The EU’s General Data Protection Regulation, the California Consumer Privacy Act, and other privacy rules make it harder for companies to find and reach the right customers online. Soon, marketers will need to find new tools, data, and practices that make up for some of the tracking and attribution capabilities lost to privacy regulations.
*April 26, 2018 | by Investis Digital
7. The year of video for real estate brands.
Virtual walkthroughs and video tours were considered mostly a novelty in real estate before the COVID-19 pandemic, and now they’re an essential component of the home buying and selling process. Between digital ads, virtual tools, improved listings, and new camera capabilities, dramatic growth is expected in the use of video across real estate transactions.
Not just for the property. Your presence is everything. In today's covid driven marketplace it is essential to be relevant and available. Brick and mortar are becoming irrelevant. Consumer options need to be optimized. This means telephone/video communications, live walk-throughs, and eClosings. These are quickly becoming the norm.
"As with many processes throughout the years, it’s entirely possible that eClosings could become the way of the future." eClosing Explained: How To Close Virtually
8. Better consumer data is needed to track people who are moving.
Consumer data* is the best way to understand the new wave of migration taking place across the country, and businesses are still adjusting to changing consumer behaviors. Old methods of marketing, like keyword buying and emails through a CRM, will no longer be sufficient for lead generation in real estate. New data collection and application practices will be developed that proactively reach people who are relocating at the right stage of their journey.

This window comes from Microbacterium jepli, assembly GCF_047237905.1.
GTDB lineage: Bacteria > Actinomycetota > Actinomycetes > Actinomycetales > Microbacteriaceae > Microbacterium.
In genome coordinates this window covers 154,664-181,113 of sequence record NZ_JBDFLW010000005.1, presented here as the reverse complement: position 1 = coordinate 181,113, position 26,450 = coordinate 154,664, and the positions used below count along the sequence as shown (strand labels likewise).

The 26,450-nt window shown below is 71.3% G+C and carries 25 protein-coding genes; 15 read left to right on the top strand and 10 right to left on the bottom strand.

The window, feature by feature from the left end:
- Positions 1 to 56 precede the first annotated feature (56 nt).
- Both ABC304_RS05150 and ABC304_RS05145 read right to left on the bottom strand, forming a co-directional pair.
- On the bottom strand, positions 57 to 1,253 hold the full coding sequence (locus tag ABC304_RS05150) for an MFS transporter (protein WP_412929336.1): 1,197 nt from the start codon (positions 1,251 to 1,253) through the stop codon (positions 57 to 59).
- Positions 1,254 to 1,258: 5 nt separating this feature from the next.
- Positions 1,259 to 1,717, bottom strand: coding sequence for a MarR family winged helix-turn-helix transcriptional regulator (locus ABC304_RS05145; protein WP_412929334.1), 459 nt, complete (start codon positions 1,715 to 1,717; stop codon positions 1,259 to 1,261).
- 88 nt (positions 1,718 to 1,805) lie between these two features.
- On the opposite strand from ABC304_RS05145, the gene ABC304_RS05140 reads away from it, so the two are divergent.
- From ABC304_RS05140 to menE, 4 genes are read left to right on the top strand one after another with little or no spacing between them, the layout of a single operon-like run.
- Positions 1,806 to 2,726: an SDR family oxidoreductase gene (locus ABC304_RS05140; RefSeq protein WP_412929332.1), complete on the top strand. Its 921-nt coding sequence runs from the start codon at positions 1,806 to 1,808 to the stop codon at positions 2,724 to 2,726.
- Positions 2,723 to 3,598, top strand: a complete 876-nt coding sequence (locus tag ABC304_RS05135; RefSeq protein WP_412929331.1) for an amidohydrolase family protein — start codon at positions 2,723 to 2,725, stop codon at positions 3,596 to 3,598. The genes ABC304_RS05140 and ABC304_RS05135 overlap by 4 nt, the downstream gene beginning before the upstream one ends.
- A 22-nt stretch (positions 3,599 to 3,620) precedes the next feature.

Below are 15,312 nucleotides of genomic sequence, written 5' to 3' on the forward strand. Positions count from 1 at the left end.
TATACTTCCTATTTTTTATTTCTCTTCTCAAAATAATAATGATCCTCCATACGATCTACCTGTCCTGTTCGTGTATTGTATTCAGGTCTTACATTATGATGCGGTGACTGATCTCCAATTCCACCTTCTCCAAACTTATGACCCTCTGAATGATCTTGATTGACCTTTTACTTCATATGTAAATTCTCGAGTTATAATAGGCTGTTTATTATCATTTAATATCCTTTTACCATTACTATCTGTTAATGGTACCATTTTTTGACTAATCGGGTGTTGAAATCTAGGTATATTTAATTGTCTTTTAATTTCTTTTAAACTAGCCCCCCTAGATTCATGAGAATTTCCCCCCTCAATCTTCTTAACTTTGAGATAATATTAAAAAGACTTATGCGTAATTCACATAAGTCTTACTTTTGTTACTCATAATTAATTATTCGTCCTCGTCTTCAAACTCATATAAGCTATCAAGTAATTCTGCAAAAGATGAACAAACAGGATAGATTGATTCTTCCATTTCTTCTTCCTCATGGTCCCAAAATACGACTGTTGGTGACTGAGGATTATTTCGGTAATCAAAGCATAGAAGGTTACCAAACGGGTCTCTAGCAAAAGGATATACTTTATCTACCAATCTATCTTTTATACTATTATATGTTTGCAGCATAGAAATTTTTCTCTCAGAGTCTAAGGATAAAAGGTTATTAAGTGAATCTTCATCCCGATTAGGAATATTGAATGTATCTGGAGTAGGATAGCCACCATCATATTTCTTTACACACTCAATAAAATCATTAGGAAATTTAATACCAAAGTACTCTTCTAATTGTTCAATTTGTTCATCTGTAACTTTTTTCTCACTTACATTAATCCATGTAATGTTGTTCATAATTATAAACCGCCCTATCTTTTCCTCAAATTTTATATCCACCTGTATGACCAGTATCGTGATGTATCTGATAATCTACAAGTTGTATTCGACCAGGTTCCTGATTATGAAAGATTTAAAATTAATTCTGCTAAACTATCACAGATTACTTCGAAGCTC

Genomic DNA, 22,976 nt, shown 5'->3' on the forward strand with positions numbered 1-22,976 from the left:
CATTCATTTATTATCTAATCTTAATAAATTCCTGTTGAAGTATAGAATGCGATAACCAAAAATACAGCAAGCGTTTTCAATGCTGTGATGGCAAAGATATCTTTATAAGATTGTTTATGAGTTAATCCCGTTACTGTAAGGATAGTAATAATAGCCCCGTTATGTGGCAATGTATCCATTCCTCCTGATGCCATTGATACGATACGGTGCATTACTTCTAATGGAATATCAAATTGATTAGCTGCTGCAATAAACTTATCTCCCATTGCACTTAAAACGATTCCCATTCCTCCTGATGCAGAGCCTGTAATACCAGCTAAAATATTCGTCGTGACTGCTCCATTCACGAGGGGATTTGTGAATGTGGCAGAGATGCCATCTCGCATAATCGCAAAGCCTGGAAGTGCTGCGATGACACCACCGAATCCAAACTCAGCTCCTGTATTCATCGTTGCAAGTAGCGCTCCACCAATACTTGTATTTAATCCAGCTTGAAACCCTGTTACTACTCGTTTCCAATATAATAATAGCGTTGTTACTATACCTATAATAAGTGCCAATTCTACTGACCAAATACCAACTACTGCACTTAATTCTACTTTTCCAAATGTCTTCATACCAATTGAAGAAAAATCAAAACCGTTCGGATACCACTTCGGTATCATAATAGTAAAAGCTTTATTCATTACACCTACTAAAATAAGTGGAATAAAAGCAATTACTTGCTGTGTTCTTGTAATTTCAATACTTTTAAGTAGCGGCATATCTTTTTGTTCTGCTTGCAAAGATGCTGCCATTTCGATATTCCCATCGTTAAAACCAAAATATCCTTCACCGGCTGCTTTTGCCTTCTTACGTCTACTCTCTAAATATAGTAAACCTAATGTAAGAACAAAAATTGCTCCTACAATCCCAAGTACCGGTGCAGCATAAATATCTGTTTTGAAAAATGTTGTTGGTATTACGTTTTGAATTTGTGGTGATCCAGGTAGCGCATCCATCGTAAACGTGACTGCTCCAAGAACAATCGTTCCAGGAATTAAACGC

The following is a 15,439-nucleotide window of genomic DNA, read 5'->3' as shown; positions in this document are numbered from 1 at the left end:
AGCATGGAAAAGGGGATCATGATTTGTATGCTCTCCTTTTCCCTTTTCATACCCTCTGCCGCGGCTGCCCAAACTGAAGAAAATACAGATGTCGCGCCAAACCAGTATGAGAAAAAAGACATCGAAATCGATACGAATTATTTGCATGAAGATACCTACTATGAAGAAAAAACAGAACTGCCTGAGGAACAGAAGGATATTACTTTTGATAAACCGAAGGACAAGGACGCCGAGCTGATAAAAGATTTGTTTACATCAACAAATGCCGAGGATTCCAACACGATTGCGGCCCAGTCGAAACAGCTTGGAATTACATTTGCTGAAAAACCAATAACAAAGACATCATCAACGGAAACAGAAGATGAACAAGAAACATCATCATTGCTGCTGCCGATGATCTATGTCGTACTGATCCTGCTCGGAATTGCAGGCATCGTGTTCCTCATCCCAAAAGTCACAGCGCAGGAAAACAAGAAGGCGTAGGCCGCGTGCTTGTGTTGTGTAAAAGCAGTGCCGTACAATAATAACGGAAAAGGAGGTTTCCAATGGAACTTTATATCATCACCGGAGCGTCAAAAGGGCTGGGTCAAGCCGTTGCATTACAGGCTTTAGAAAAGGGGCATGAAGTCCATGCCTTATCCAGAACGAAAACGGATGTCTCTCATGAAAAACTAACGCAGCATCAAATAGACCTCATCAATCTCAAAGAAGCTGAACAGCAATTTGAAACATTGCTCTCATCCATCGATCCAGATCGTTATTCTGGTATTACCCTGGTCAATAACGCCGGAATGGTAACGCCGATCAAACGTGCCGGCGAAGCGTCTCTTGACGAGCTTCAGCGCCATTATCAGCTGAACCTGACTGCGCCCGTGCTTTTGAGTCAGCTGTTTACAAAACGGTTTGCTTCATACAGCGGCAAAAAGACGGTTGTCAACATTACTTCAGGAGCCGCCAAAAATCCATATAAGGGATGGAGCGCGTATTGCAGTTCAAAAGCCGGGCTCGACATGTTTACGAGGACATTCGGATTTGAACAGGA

9. A tough road for agents.
While a real estate professional’s job depends heavily on building personal relationships and referrals, doing so has become more difficult in the wake of COVID-19. New agents who lack experience will need to become digital marketing experts in their own right if they’re to be successful. Experienced agents will need to likewise expand their digital expertise in 2021.
10. The rise of the “super agent.”
Digital transformation has touched almost every industry in the past decade, but many real estate pros have been slow to adapt. In 2021, successful agents will be the ones who are the first adopters of new digital tools, and the agents that are unable or unwilling to adapt will likely be left behind.
It’s been suggested that the economic and social dynamics of the past year have left us poised for another decade like the “Roaring ’20s” in the years to come as people come out of isolation and resume spending money and innovation accelerates. A new generation of Americans is yearning for the security of homeownership, and the ability to meet the right clients at the right time has never been more essential for our industry.